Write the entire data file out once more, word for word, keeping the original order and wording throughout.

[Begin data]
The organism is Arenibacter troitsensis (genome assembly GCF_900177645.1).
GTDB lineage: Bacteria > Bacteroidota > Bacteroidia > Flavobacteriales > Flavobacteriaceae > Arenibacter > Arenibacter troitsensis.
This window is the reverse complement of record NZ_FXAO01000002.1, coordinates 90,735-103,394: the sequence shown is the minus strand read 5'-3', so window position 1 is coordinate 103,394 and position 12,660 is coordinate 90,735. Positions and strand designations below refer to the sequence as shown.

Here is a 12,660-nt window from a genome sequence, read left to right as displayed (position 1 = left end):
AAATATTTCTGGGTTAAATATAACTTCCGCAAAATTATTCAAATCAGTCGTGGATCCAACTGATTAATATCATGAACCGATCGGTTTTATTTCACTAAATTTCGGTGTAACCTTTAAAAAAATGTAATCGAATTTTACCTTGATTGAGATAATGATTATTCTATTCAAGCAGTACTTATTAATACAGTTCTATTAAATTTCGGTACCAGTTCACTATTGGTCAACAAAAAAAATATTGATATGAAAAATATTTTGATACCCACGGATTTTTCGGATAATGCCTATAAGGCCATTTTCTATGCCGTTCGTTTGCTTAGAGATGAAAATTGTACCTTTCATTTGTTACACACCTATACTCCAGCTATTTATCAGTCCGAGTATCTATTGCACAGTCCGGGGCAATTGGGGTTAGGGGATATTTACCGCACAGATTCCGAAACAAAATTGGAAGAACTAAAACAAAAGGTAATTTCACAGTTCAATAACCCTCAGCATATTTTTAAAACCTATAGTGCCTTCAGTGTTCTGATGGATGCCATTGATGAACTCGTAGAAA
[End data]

The organism is Arenibacter troitsensis (genome assembly GCF_900177645.1).
GTDB lineage: Bacteria > Bacteroidota > Bacteroidia > Flavobacteriales > Flavobacteriaceae > Arenibacter > Arenibacter troitsensis.
This window is the reverse complement of record NZ_FXAO01000002.1, coordinates 90,735-103,394: the sequence shown is the minus strand read 5'-3', so window position 1 is coordinate 103,394 and position 12,660 is coordinate 90,735. Positions and strand designations below refer to the sequence as shown.

Here is a 12,660-nt window from a genome sequence, read left to right as displayed (position 1 = left end):
AAATATTTCTGGGTTAAATATAACTTCCGCAAAATTATTCAAATCAGTCGTGGATCCAACTGATTAATATCATGAACCGATCGGTTTTATTTCACTAAATTTCGGTGTAACCTTTAAAAAAATGTAATCGAATTTTACCTTGATTGAGATAATGATTATTCTATTCAAGCAGTACTTATTAATACAGTTCTATTAAATTTCGGTACCAGTTCACTATTGGTCAACAAAAAAAATATTGATATGAAAAATATTTTGATACCCACGGATTTTTCGGATAATGCCTATAAGGCCATTTTCTATGCCGTTCGTTTGCTTAGAGATGAAAATTGTACCTTTCATTTGTTACACACCTATACTCCAGCTATTTATCAGTCCGAGTATCTATTGCACAGTCCGGGGCAATTGGGGTTAGGGGATATTTACCGCACAGATTCCGAAACAAAATTGGAAGAACTAAAACAAAAGGTAATTTCACAGTTCAATAACCCTCAGCATATTTTTAAAACCTATAGTGCCTTCAGTGTTCTGATGGATGCCATTGATGAACTCGTAGAAA